The thing is, of course, that scrapping tenure actually won’t improve the lives of adjuncts.  But yes, a little more awareness and activism from the tenured faculty, on behalf of contingent faculty, would be nice.  Because the water’s getting awfully hot and that frog is just about boiled.

    Posted by Michael  on  11/15  at  09:23 AM
  21. Thank you Michael, for not calling me a “Poopy-Head!”
    I agree, ending the tenure system is not the answer to anything. EXPANDING it is the answer.

    I would argue that “A little more awareness and activism” is not enough though. I think A LOT MORE AWARENESS AND ACTIVISM would be better.

    If everyone in only fighting for themselves, they lose. That is why it is called COLLECTIVE BARGAINING. Tenured Faculty have done a Piss-poor job since the 1970’s of protecting the rights of ALL FACULTY. In the University system, the Professors are THE TALENT. Without them, the University is an empty building. But the tenured faculty has gotten themselves behind the 8 ball by, yes, being elitist and not insisting that the more poorly paid professors get to join the club. Now the club is too small to fight this.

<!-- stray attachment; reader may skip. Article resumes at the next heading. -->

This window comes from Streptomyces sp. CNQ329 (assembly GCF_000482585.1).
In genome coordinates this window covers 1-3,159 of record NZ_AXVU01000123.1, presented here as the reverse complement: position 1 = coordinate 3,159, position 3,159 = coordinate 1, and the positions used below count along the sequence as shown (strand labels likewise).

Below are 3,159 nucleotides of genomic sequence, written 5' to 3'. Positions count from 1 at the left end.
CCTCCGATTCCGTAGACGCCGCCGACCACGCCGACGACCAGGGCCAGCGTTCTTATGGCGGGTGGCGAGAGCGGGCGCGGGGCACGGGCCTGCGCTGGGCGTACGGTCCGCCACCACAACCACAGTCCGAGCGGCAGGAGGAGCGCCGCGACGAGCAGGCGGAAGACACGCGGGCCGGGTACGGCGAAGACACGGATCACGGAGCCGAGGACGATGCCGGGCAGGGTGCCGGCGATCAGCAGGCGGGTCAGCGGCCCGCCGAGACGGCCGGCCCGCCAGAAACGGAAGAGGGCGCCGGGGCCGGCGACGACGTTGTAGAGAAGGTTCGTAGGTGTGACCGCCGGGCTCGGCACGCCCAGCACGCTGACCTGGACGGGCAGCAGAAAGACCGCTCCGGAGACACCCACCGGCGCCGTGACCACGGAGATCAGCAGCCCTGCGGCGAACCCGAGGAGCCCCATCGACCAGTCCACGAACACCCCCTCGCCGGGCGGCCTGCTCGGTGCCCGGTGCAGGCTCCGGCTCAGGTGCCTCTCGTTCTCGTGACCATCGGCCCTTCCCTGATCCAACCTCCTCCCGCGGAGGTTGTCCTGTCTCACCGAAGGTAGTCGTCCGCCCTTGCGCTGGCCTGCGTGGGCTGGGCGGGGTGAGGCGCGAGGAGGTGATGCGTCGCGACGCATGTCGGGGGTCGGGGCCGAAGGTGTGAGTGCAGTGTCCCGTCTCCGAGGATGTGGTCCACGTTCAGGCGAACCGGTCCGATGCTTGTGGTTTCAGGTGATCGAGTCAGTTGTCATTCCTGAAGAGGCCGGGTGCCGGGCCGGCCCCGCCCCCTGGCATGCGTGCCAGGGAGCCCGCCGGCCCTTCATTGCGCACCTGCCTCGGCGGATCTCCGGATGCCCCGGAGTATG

I think the maintenance of Academic Freedom is TANTAMOUNT, and it’s loss will be IRREVOCABLE! But to win this battle you are going to need more troops.

    Posted by OVERLADY  on  11/15  at  04:41 PM
  22. I would argue that “A little more awareness and activism” is not enough though. I think A LOT MORE AWARENESS AND ACTIVISM would be better.

    Ah, you see, sometimes I have a gift for understatement.  Anyway, you should be reading Marc Bousquet—he’s all over this question, much more comprehensively than I am.

    Posted by Michael  on  11/15  at  06:22 PM
  23. Caveat: IANAL.

    It seems to me that another pernicious result of Garcetti v. Ceballos is that teachers can be subject to institutional retaliation if they try to raise issues about the treatment of disabled students: there’s no 1st amendment protection, correct? If they complain internally that the school is shortchanging or mistreating a kid with, oh, say, Down syndrome, the school can eliminate their contract.

    Fortunately, at least on the Left Coast, the Ninth Circuit’s decision in Barker v. Riverside seems to allow for ADA and section 504 retaliation claims.

    Posted by  on  11/16  at  01:42 PM
  24. Hi Mitchell!
    This is an excellent article. I usually don’t post on blogs but ya forced me to, great info.. excellent! I still find myself in a quandary. In countries without democratic traditions, academic freedom may be unreliably granted and unevenly distributed. Academic freedom isn’t in the Constitution, but that doesn’t mean it doesn’t exist.

    Posted by adaptateur  on  12/07  at  01:50 AM